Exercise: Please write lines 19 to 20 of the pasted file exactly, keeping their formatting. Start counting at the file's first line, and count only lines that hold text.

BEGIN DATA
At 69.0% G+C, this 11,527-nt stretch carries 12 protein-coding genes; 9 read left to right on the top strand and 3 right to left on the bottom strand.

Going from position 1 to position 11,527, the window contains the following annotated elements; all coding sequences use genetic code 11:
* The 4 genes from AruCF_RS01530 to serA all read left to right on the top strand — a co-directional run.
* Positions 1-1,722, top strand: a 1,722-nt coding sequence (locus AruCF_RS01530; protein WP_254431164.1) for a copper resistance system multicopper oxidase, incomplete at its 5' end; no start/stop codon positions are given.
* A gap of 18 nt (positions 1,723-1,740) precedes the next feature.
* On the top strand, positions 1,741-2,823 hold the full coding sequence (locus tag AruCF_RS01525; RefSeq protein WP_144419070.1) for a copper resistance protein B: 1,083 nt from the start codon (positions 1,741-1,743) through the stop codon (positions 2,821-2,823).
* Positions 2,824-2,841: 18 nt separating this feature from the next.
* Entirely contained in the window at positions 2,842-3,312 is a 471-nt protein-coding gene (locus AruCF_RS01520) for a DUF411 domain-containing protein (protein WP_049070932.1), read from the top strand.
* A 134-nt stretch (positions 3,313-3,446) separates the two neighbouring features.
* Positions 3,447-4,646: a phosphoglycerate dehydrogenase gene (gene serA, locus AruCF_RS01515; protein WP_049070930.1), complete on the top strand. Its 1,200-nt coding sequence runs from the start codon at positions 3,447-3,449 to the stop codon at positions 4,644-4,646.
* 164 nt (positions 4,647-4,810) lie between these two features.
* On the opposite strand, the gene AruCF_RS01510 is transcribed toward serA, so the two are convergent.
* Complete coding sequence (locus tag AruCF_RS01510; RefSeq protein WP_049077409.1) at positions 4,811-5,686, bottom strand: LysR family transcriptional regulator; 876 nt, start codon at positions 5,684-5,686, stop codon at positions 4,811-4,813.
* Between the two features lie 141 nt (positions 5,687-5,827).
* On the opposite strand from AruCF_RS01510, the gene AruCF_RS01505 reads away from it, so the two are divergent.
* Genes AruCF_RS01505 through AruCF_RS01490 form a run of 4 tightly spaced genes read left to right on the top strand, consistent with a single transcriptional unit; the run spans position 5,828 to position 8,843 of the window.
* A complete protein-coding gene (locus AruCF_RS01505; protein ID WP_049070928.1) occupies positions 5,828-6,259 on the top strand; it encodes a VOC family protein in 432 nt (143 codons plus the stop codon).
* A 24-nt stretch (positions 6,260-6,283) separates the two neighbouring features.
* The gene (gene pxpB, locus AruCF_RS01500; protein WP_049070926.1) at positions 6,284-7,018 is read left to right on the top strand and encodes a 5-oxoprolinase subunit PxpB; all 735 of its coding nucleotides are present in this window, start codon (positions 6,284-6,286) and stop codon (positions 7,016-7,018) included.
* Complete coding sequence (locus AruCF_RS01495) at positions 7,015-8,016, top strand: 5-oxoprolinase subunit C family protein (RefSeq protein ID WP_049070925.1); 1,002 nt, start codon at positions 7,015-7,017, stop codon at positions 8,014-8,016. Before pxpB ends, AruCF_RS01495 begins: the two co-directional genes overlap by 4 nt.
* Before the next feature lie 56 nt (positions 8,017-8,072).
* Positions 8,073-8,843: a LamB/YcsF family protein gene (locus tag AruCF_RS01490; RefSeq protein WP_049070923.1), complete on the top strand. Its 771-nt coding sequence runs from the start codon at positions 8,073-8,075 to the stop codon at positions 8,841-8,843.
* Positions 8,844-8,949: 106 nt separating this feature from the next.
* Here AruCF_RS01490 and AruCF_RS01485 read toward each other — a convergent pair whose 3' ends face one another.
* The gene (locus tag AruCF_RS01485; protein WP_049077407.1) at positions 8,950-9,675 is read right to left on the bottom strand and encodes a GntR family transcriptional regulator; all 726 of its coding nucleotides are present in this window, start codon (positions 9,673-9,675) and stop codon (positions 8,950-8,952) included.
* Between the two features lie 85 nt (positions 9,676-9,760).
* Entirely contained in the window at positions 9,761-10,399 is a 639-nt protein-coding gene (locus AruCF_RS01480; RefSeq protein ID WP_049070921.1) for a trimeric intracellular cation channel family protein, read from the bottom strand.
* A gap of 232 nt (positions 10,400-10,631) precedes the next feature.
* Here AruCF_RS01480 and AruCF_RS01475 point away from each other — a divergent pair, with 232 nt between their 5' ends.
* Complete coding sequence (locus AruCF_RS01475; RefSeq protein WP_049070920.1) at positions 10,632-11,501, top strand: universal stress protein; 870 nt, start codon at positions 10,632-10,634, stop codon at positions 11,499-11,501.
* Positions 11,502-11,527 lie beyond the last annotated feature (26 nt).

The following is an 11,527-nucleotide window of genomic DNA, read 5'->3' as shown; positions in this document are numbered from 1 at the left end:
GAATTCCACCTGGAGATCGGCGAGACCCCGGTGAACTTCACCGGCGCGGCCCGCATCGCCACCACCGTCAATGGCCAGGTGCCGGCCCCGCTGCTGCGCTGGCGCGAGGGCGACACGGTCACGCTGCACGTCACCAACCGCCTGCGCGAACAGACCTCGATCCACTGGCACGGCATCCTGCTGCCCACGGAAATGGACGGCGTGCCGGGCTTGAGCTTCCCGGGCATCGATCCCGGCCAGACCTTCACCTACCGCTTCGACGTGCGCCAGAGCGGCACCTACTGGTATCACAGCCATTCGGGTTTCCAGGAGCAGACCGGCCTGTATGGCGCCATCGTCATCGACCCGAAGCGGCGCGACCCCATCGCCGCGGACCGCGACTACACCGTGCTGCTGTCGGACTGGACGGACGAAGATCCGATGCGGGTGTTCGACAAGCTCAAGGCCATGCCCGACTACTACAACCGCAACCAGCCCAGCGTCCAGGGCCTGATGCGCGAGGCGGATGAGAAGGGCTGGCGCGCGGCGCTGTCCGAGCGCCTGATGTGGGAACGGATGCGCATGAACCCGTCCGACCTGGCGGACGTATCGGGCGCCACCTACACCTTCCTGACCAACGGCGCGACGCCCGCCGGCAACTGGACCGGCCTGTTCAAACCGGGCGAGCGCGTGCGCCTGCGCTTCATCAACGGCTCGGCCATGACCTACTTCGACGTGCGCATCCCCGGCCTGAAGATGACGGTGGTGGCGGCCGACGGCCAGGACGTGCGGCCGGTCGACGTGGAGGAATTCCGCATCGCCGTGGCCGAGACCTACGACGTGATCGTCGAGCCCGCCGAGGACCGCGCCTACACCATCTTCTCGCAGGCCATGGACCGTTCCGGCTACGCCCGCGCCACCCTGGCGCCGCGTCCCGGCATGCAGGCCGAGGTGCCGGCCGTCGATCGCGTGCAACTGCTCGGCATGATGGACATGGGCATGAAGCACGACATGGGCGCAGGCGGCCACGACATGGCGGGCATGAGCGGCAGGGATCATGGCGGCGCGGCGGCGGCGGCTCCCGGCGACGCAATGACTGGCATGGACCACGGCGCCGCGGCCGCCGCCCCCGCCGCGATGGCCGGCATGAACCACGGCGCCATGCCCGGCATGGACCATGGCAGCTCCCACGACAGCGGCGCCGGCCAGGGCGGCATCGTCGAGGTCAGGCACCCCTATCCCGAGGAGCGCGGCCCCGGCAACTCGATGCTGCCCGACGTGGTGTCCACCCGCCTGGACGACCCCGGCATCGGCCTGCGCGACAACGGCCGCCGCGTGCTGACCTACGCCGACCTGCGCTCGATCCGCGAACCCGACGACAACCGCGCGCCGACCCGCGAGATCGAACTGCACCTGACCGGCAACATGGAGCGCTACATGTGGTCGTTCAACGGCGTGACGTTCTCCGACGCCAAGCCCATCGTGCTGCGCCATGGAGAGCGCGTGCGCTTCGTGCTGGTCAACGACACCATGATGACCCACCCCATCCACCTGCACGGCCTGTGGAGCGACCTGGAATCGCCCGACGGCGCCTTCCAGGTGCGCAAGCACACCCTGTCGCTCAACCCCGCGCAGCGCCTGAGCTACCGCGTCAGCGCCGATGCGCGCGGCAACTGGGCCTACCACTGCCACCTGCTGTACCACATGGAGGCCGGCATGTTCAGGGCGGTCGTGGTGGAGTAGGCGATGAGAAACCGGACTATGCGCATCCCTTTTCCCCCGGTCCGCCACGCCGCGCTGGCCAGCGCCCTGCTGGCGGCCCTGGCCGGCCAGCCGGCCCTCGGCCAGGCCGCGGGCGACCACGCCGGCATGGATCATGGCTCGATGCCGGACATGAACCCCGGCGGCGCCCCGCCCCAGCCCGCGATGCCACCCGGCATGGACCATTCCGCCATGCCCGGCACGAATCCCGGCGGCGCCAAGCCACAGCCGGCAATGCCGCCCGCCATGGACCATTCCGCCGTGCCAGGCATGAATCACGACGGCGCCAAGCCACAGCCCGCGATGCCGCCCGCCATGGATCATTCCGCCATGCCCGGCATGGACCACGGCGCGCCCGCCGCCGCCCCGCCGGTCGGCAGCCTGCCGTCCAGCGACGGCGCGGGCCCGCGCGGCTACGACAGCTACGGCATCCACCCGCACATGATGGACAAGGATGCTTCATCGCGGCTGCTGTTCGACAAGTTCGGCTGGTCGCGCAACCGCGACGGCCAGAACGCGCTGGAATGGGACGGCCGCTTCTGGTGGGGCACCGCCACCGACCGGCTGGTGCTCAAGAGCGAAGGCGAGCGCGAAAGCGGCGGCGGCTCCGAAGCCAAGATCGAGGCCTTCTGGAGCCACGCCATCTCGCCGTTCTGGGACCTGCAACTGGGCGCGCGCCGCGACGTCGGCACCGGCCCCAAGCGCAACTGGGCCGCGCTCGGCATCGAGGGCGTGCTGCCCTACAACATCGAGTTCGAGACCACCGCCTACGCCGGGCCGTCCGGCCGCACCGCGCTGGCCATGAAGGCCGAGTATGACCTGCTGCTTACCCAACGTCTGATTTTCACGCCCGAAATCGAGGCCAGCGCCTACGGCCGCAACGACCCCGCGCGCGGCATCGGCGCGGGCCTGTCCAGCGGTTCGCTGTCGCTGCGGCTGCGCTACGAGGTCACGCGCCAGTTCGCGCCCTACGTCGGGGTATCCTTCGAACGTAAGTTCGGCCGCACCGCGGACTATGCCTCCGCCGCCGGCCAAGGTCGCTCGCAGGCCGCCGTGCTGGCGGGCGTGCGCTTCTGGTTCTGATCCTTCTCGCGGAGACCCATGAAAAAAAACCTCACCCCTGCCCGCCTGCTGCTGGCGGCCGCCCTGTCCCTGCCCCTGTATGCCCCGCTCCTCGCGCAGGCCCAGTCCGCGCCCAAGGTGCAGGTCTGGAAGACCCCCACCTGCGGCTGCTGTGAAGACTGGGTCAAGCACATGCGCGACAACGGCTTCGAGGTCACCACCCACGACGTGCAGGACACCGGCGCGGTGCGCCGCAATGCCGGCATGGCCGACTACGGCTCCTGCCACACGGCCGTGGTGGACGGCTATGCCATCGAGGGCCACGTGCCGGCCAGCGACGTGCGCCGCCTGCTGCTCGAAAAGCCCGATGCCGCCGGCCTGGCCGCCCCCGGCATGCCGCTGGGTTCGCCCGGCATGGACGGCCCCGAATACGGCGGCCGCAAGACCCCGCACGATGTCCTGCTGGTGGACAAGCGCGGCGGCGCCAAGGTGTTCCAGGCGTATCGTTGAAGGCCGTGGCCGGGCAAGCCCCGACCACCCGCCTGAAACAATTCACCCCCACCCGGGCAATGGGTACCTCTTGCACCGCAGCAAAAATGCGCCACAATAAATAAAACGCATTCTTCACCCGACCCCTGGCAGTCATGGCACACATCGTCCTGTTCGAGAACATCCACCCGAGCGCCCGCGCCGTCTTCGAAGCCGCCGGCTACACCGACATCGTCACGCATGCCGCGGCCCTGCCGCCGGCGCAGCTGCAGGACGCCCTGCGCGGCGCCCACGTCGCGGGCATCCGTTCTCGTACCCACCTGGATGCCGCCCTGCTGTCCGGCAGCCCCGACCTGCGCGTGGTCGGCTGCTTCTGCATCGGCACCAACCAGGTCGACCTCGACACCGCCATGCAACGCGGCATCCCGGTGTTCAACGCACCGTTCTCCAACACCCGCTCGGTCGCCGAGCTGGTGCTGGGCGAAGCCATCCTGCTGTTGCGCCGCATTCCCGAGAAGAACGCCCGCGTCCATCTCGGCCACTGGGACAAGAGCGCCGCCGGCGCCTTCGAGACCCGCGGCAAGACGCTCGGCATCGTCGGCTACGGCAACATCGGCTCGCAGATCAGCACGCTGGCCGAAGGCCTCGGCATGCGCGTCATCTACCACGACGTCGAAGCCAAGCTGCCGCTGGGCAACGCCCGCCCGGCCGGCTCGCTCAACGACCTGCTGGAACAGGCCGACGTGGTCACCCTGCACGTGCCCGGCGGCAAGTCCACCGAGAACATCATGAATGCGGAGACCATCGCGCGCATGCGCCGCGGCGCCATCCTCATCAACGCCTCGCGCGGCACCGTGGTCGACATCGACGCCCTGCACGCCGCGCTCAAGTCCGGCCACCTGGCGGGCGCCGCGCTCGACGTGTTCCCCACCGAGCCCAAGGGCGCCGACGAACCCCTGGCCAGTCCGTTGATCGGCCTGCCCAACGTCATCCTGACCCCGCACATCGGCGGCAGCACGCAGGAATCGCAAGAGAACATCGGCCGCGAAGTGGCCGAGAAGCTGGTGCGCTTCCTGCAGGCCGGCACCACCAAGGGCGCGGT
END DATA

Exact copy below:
* The gene (gene pxpB, locus AruCF_RS01500; protein WP_049070926.1) at positions 6,284-7,018 is read left to right on the top strand and encodes a 5-oxoprolinase subunit PxpB; all 735 of its coding nucleotides are present in this window, start codon (positions 6,284-6,286) and stop codon (positions 7,016-7,018) included.
* Complete coding sequence (locus AruCF_RS01495) at positions 7,015-8,016, top strand: 5-oxoprolinase subunit C family protein (RefSeq protein ID WP_049070925.1); 1,002 nt, start codon at positions 7,015-7,017, stop codon at positions 8,014-8,016. Before pxpB ends, AruCF_RS01495 begins: the two co-directional genes overlap by 4 nt.